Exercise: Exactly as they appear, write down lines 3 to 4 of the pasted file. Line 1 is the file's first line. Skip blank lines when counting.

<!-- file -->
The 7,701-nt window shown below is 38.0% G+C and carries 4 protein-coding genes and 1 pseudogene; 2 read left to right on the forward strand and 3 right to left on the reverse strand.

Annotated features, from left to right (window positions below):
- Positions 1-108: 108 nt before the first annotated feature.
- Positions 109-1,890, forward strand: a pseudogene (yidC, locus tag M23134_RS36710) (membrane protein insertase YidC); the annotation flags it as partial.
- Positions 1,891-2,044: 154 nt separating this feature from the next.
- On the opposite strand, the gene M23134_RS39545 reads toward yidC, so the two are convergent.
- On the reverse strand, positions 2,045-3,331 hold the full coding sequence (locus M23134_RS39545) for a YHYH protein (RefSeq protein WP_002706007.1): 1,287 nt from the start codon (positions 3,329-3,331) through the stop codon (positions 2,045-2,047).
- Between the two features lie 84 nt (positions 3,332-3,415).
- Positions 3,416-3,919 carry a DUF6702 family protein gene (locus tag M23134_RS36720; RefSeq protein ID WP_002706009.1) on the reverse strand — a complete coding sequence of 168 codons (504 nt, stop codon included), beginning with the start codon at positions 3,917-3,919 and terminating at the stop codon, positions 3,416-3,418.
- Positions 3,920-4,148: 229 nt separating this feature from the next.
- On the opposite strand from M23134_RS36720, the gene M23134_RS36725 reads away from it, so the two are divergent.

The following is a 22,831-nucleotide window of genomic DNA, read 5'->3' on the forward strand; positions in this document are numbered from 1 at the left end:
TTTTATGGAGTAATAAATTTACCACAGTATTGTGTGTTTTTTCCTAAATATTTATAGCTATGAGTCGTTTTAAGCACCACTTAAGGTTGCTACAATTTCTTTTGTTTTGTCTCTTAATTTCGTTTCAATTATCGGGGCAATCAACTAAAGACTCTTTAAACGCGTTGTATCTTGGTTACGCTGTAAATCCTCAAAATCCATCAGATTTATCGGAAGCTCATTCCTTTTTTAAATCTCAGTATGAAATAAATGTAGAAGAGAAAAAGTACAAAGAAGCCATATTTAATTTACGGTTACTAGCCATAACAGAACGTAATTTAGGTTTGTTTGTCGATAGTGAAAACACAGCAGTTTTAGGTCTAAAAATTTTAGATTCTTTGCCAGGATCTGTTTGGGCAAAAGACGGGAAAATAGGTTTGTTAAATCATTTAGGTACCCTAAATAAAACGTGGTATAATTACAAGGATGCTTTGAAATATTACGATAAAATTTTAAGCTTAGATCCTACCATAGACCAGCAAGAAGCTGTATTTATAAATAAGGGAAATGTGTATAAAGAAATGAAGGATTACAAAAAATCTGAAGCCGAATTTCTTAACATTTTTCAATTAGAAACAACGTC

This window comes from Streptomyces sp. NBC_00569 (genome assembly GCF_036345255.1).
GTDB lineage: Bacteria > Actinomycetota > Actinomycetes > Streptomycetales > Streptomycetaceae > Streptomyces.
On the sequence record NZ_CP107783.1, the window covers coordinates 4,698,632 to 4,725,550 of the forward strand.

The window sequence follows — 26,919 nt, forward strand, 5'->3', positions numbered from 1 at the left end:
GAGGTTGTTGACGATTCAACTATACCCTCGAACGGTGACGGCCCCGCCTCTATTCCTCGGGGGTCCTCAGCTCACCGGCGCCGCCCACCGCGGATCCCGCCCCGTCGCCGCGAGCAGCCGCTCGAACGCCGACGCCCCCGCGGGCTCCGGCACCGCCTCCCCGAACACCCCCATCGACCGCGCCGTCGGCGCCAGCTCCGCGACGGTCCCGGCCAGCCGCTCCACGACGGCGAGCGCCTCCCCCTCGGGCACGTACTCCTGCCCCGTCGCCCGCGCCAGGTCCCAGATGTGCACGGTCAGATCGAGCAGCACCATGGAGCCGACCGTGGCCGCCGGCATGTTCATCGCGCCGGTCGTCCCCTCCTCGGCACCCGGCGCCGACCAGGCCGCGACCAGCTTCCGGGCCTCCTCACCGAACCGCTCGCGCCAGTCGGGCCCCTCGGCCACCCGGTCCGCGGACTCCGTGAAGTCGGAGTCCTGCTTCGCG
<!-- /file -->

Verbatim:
- Positions 1-108: 108 nt before the first annotated feature.
- Positions 109-1,890, forward strand: a pseudogene (yidC, locus tag M23134_RS36710) (membrane protein insertase YidC); the annotation flags it as partial.